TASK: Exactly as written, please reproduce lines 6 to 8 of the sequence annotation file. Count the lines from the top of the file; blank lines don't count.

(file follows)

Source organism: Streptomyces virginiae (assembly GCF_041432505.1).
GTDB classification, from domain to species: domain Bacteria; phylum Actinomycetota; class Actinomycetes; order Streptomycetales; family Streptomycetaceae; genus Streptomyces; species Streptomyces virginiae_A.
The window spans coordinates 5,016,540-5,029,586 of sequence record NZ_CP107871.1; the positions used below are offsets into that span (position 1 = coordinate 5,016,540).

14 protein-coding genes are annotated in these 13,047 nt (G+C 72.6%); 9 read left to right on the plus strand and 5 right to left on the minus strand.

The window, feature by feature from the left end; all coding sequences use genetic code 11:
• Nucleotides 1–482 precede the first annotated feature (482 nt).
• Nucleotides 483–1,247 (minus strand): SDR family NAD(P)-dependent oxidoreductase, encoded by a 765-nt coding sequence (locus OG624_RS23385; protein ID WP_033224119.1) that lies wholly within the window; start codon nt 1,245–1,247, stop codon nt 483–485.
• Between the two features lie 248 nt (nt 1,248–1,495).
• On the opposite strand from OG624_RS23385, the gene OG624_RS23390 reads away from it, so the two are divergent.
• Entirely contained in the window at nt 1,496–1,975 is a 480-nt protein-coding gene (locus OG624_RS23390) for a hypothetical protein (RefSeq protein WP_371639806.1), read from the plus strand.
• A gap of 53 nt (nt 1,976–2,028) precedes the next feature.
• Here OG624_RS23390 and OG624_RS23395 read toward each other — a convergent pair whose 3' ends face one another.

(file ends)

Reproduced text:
• Nucleotides 1–482 precede the first annotated feature (482 nt).
• Nucleotides 483–1,247 (minus strand): SDR family NAD(P)-dependent oxidoreductase, encoded by a 765-nt coding sequence (locus OG624_RS23385; protein ID WP_033224119.1) that lies wholly within the window; start codon nt 1,245–1,247, stop codon nt 483–485.
• Between the two features lie 248 nt (nt 1,248–1,495).